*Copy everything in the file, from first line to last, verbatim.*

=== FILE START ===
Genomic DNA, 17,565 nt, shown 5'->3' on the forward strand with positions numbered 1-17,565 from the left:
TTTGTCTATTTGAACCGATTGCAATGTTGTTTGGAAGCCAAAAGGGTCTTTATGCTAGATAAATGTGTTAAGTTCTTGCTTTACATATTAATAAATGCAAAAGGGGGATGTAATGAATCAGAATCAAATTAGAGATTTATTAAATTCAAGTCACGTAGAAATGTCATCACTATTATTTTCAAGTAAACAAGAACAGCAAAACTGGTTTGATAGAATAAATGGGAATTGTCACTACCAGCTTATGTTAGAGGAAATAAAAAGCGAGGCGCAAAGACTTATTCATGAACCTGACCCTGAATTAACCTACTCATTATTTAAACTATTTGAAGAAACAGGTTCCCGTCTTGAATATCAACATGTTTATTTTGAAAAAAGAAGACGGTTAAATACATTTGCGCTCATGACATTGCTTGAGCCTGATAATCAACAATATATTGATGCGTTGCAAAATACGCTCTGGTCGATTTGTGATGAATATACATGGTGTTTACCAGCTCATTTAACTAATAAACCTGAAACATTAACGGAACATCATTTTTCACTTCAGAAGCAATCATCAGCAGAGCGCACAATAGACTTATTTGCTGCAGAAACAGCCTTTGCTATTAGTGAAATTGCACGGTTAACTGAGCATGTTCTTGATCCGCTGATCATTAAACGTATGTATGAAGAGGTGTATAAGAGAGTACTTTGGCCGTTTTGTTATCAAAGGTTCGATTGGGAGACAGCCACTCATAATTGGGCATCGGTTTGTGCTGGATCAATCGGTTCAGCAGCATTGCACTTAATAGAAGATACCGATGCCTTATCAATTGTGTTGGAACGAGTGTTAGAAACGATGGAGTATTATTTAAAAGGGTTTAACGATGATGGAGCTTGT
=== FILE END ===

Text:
Genomic DNA, 17,565 nt, shown 5'->3' on the forward strand with positions numbered 1-17,565 from the left:
TTTGTCTATTTGAACCGATTGCAATGTTGTTTGGAAGCCAAAAGGGTCTTTATGCTAGATAAATGTGTTAAGTTCTTGCTTTACATATTAATAAATGCAAAAGGGGGATGTAATGAATCAGAATCAAATTAGAGATTTATTAAATTCAAGTCACGTAGAAATGTCATCACTATTATTTTCAAGTAAACAAGAACAGCAAAACTGGTTTGATAGAATAAATGGGAATTGTCACTACCAGCTTATGTTAGAGGAAATAAAAAGCGAGGCGCAAAGACTTATTCATGAACCTGACCCTGAATTAACCTACTCATTATTTAAACTATTTGAAGAAACAGGTTCCCGTCTTGAATATCAACATGTTTATTTTGAAAAAAGAAGACGGTTAAATACATTTGCGCTCATGACATTGCTTGAGCCTGATAATCAACAATATATTGATGCGTTGCAAAATACGCTCTGGTCGATTTGTGATGAATATACATGGTGTTTACCAGCTCATTTAACTAATAAACCTGAAACATTAACGGAACATCATTTTTCACTTCAGAAGCAATCATCAGCAGAGCGCACAATAGACTTATTTGCTGCAGAAACAGCCTTTGCTATTAGTGAAATTGCACGGTTAACTGAGCATGTTCTTGATCCGCTGATCATTAAACGTATGTATGAAGAGGTGTATAAGAGAGTACTTTGGCCGTTTTGTTATCAAAGGTTCGATTGGGAGACAGCCACTCATAATTGGGCATCGGTTTGTGCTGGATCAATCGGTTCAGCAGCATTGCACTTAATAGAAGATACCGATGCCTTATCAATTGTGTTGGAACGAGTGTTAGAAACGATGGAGTATTATTTAAAAGGGTTTAACGATGATGGAGCTTGT